In 1989, Mikhail Gorbachev permitted elections for the first popularly elected legislature in Soviet history. The Communist Party still dominated, but about a third of the seats in the 2,250-member chamber were open, and in many of them, establishment party members were booted out. When the first session of the new Congress of People's Deputies opened on May 25, the nation was mesmerized by the televised proceedings. Work stopped on factory floors as millions of people witnessed an astonishing new phase in Gorbachev's revolution from above -- open criticism of the powers that be.
One of the most memorable speakers in those weeks was Andrei Sakharov, the dissident physicist and Nobel Prize winner who was the father of the Soviet hydrogen bomb. Two years earlier, Sakharov and his wife, Yelena Bonner, had been released from exile in Gorky and allowed to return to Moscow, where they were beacons of hope for those who believed in human rights and democracy. Sakharov's appearance in the legislature seemed to be a singularly radiant moment.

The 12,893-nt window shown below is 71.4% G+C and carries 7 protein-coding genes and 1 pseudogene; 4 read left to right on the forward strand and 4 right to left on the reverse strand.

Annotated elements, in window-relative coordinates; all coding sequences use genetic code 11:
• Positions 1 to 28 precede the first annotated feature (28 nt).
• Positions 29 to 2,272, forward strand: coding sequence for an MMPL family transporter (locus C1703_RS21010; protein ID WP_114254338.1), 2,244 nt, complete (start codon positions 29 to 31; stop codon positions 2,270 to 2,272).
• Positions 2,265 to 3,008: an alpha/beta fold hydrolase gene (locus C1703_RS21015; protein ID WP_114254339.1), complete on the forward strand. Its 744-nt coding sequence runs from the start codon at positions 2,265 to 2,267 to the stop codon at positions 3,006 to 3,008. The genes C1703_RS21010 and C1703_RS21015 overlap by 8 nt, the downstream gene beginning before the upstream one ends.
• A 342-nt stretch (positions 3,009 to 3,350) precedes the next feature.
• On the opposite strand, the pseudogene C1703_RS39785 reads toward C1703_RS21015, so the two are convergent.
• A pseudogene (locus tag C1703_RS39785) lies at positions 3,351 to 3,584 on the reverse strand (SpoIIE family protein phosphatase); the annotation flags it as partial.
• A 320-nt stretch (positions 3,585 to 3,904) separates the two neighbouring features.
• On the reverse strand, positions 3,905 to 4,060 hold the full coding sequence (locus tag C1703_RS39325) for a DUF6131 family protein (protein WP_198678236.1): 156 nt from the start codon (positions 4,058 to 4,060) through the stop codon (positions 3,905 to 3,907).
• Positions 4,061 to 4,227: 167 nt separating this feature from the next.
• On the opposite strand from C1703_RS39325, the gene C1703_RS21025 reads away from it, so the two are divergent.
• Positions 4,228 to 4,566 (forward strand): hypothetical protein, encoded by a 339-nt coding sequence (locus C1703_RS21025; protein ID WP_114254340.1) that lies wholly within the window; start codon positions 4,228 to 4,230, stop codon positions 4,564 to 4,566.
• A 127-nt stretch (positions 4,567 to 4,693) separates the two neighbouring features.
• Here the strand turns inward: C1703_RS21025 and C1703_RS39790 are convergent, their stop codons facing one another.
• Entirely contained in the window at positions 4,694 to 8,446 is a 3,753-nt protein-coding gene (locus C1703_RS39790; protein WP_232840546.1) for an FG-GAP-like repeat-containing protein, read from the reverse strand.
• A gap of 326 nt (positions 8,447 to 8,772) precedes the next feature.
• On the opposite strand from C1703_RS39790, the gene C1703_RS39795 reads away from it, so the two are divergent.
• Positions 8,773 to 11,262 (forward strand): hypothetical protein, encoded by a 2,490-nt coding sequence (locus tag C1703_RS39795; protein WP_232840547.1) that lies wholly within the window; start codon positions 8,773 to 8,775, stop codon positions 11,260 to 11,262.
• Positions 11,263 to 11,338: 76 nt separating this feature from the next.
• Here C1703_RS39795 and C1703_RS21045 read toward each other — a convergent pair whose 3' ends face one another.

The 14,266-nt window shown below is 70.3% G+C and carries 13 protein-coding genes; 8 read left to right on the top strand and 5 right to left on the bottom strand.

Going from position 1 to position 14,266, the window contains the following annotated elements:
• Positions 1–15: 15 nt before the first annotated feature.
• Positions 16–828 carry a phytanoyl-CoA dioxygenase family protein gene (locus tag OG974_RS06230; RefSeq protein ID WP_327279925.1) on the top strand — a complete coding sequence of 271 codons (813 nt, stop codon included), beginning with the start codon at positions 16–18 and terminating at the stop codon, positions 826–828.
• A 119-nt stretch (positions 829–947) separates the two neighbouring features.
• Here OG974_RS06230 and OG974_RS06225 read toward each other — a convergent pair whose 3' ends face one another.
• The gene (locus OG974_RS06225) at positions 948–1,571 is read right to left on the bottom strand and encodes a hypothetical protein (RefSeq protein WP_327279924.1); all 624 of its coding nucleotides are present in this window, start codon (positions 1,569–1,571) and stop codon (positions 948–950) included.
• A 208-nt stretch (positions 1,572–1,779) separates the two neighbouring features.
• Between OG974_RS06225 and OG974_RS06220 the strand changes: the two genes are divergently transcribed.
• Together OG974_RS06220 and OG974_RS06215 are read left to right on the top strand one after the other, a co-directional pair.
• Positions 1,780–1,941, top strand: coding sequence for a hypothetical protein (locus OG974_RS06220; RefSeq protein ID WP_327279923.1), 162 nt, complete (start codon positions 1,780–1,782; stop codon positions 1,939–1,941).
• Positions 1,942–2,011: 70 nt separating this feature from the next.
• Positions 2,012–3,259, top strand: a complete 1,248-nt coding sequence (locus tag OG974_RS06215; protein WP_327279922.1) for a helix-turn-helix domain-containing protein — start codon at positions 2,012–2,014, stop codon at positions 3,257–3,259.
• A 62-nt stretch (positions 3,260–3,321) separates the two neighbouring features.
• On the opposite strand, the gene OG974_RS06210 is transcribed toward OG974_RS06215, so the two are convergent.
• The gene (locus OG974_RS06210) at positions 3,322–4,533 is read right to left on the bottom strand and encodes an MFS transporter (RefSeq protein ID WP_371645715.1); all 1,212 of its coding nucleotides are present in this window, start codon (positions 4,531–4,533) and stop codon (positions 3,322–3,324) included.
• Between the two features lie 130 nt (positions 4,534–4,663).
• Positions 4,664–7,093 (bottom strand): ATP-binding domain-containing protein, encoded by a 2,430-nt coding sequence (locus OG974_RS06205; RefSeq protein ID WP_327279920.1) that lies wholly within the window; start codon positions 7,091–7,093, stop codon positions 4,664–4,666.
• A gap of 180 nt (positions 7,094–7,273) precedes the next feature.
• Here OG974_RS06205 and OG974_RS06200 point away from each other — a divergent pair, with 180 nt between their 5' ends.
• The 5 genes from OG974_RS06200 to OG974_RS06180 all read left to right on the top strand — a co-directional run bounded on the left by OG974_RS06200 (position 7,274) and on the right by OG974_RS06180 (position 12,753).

On Bonner's death Saturday, June 18, in Boston at age 88, it is worth recalling once again their legacy, one that seems to be fading in today's Russia.
It was on display, in part, during those hectic two weeks of 1989, when Sakharov made the opening speech at the parliament, and a longer, more detailed one in closing. In between, the Congress became an explosion of public debate and unprecedented criticism leveled at the KGB, the military, and the country's leaders.
Sakharov, in the closing remarks, called for repeal of Article 6 of the Soviet Constitution, which gave the Communist Party a monopoly on power. He wanted a political system that would be built by "genuinely democratic methods," based on principles of the rule of law, including freedom of speech and conscience, and the possibility for citizens to contest the actions of their government at all levels. He wanted pluralism and competition.
When Sakharov called for the repeal of the party's hold on power, even Gorbachev lost his cool. He unplugged Sakharov's microphone.